Have you ever been reading a book or newspaper article or watching a movie and come to a section that made you think, “Why is this even in here? What purpose does it serve? What’s the point?” It would be easy to think that about today’s Gospel of the Wedding Feast in Cana. The Gospel of John begin with a theological explanation of who Jesus is as the Son of God and Word-Made-Flesh; then, John begins to talk about the Baptism of Jesus in the Jordan, the beginning of Jesus’ public ministry, and the gathering of the first disciples. Then, he takes what seems to be a random tangent and talks about a wedding feast that Jesus happened to attend with His Mother and first disciples. The Gospel of John is the only one that records this event. I think the reason that this story was placed here, at the beginning of Jesus’ public ministry, is to show us that if we invite Jesus into your life, and place our trust in Him, then we will be transformed, as Jesus says in the Gospel of Luke, “I have come to set the earth on fire, and how I wish it were already blazing!”
I remember hearing a homily once where the priest said that Jesus had to make more wine for the wedding feast because He and His disciples had crashed the party, but I guess that priest didn’t read the Gospel very carefully, because it specifically says that Jesus and his disciples were invited. Jesus is always inviting us into a relationship with Himself, but He will never force Himself on us, we have to return the invitation. What happens because Jesus was invited to this wedding feast? Jesus doesn’t just make some wine, He tells the servers to fill the 6 stone water jars for the Jewish ceremonial washings and turns that water into wine, 120 to 180 gallons of wine. That’s a lot of wine, and it’s not just any old wine. The headwaiter says, “Everyone serves the good wine first, and then when people have drunk freely, an inferior one; but you have kept the good wine until now.”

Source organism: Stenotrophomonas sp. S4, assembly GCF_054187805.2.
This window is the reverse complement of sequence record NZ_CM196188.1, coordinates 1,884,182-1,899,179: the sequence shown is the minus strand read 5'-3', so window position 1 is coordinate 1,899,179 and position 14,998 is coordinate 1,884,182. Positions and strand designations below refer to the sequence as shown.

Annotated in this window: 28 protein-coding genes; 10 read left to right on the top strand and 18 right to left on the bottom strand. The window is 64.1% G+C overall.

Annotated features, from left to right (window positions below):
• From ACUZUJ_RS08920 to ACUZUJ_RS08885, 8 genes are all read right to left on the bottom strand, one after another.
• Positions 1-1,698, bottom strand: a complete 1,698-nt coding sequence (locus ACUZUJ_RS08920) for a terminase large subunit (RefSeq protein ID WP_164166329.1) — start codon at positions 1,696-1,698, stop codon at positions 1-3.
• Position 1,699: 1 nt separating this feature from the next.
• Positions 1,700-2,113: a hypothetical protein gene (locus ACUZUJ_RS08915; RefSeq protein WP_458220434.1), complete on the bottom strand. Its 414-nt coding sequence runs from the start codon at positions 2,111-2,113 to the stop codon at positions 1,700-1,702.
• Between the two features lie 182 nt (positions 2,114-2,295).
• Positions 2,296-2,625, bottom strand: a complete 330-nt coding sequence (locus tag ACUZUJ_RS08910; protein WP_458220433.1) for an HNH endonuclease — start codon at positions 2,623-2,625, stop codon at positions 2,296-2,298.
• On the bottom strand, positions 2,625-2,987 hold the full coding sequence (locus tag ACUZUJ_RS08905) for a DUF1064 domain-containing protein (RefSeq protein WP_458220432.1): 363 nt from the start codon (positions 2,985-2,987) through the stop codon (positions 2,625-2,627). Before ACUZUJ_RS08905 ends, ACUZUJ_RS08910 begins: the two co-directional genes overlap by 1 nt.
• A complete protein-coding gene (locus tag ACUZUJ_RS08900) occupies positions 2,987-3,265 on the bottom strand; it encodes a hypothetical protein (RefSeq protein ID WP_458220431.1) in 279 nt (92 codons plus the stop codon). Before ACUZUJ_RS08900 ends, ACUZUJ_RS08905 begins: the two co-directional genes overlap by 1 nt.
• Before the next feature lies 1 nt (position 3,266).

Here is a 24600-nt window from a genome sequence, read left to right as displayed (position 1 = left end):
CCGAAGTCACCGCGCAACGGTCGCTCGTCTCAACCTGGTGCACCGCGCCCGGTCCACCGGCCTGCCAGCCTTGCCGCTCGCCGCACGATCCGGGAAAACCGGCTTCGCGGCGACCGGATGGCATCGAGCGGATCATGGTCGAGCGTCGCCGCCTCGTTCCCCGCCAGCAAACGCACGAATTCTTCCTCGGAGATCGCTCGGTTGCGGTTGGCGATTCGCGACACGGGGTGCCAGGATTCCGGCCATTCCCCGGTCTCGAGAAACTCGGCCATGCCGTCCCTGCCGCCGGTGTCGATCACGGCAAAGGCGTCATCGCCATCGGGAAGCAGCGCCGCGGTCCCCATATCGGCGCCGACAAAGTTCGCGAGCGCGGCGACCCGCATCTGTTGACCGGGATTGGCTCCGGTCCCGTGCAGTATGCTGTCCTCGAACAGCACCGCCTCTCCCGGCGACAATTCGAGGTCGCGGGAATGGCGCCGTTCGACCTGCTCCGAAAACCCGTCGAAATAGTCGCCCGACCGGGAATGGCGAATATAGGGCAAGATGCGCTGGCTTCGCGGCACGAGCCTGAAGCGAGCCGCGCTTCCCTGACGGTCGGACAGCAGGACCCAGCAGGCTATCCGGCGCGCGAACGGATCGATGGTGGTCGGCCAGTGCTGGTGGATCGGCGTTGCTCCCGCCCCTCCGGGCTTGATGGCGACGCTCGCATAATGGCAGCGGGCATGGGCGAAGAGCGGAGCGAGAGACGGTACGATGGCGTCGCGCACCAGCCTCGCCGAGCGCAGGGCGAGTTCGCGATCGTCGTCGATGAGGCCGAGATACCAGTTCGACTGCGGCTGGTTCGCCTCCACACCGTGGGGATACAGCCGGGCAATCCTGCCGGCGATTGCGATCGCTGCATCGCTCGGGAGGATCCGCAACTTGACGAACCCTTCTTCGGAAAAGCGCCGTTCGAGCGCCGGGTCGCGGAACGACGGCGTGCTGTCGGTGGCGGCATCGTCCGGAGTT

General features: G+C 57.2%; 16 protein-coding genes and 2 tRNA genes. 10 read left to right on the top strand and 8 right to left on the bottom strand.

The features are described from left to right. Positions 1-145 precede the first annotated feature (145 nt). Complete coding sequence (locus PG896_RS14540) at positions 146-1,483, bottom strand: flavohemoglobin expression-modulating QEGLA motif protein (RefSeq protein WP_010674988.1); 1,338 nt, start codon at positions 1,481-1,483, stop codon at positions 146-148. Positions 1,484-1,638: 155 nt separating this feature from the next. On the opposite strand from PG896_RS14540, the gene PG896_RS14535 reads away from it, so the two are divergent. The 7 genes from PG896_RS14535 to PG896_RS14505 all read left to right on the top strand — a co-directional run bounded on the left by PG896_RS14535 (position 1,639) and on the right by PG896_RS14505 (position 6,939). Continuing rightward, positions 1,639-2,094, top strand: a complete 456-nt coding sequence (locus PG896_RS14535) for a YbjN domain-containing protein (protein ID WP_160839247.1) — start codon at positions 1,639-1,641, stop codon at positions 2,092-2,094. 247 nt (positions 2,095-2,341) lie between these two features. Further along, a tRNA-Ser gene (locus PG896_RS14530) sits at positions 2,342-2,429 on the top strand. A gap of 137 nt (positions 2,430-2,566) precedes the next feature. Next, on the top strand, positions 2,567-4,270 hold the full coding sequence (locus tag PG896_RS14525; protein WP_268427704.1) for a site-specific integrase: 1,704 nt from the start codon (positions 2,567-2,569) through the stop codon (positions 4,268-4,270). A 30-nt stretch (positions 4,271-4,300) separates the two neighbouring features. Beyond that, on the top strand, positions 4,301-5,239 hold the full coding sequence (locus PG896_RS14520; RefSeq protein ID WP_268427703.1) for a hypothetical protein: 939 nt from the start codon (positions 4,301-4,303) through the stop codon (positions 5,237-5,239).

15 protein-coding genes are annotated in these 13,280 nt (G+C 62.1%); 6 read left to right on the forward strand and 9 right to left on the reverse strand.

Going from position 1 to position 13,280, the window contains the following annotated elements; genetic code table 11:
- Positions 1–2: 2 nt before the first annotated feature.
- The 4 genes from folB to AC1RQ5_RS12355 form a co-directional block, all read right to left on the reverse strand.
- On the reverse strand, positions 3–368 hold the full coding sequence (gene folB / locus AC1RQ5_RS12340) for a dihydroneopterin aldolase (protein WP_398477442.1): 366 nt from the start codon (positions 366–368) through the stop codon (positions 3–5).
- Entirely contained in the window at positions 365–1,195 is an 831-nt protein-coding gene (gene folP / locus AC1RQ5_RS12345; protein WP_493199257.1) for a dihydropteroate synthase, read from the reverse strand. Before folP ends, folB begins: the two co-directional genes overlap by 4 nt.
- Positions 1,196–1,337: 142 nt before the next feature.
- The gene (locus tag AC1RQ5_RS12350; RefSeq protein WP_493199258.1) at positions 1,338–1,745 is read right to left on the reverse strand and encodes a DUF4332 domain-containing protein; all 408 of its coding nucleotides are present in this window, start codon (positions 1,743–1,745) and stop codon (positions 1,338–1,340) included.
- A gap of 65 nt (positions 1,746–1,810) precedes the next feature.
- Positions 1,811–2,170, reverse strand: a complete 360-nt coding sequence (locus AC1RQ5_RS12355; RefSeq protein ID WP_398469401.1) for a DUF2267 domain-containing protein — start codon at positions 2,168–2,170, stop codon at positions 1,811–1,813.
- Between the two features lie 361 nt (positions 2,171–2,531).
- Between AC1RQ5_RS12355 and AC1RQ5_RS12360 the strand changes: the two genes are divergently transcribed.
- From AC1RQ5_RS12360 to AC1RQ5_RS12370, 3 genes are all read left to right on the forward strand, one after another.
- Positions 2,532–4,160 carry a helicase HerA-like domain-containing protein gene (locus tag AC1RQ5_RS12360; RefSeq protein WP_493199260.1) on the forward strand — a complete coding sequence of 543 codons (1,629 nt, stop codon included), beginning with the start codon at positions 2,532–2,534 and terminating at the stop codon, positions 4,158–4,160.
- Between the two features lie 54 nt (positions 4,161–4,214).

We are the wine. Jesus wants to help us to be more and better than we are now; better than we ever thought we could be. It takes the humility to admit that we need to be better, that we have problems, faults, and sins, and that we need help to overcome them. We know that when we sin, it always leads to pain, either immediately or in the long term. It has every time in the past and there’s no reason to think that it won’t every time in the future, and yet we continue to sin. God wants to transform us through His grace and to set us on fire with love for Him and for everyone around us, but we have to let Him do it. I’ve experienced what His grace can do in my life. When I’m praying and going to confession regularly, I’m a better priest and a nicer, more patient person. When I’m not, I struggle more, because, in our pride, sometimes we think we can do it all ourselves, without God’s help.
There’s another meaning in this passage, as well. I skipped over the part that usually draws people’s attention first, Jesus’ response to the Blessed Mother mentioning that they have no wine. Now, she obviously know that He’s going to help, since she tells the servers, “Do whatever he tells you.” Which, by the way, it what the Blessed Mother always tells us, “Trust Him! Follow Him! Do whatever He tells you.” Listen again to what Jesus actually says, “Woman, how does your concern affect me? My hour has not yet come.” First, everyone asks why He calls her “woman.” In English that sounds insulting, but it isn’t insulting in Aramaic, the language Jesus was probably speaking in. What I want you to notice is that Jesus references His “hour.” His hour refers to the hour of the crucifixion and the events that happen around it. More clearly, Jesus is saying, “This isn’t the time for me to perform a miracle with wine. That will come later.” This miracle of turning water into wine is pointing directly to the only other time that Jesus performs a miracle with wine, which is at The Last Supper, when He changes wine into His blood, saying, “Take this, all of you, and drink of it, for this is the chalice of my blood of the new Covenant which will be poured out for you and for many, for the forgiveness of sins.”
When Jesus comes into our lives He brings the Cross with Him. He transforms us through the power of His blood that was shed for us and through His Resurrection, and the only road to the Resurrection is through the Cross. From the very beginning of His ministry Jesus was plotting a curse straight to Calvary and to the Crucifixion. Jesus invites us, “Take up your Cross and follow after me.” We take up our Crosses in reaching out to those who are in need, in patiently enduring suffering for the sake of righteousness, and in willingly embracing suffering for the good of someone we love.
At the end of every day we stop for a few minutes, find a quiet place (if that’s possible), and ask ourselves, “What graces did God give me today? How did I respond to those graces? How can I do better tomorrow?” It won’t happen all at once, but if we keep responding to the invitations of the Lord, Jesus will transform us by bringing, more and more, the fire of His love into our lives.
Fr. Bryan became pastor of Our Lady of Lourdes on July 3, 2017. Read his bio here.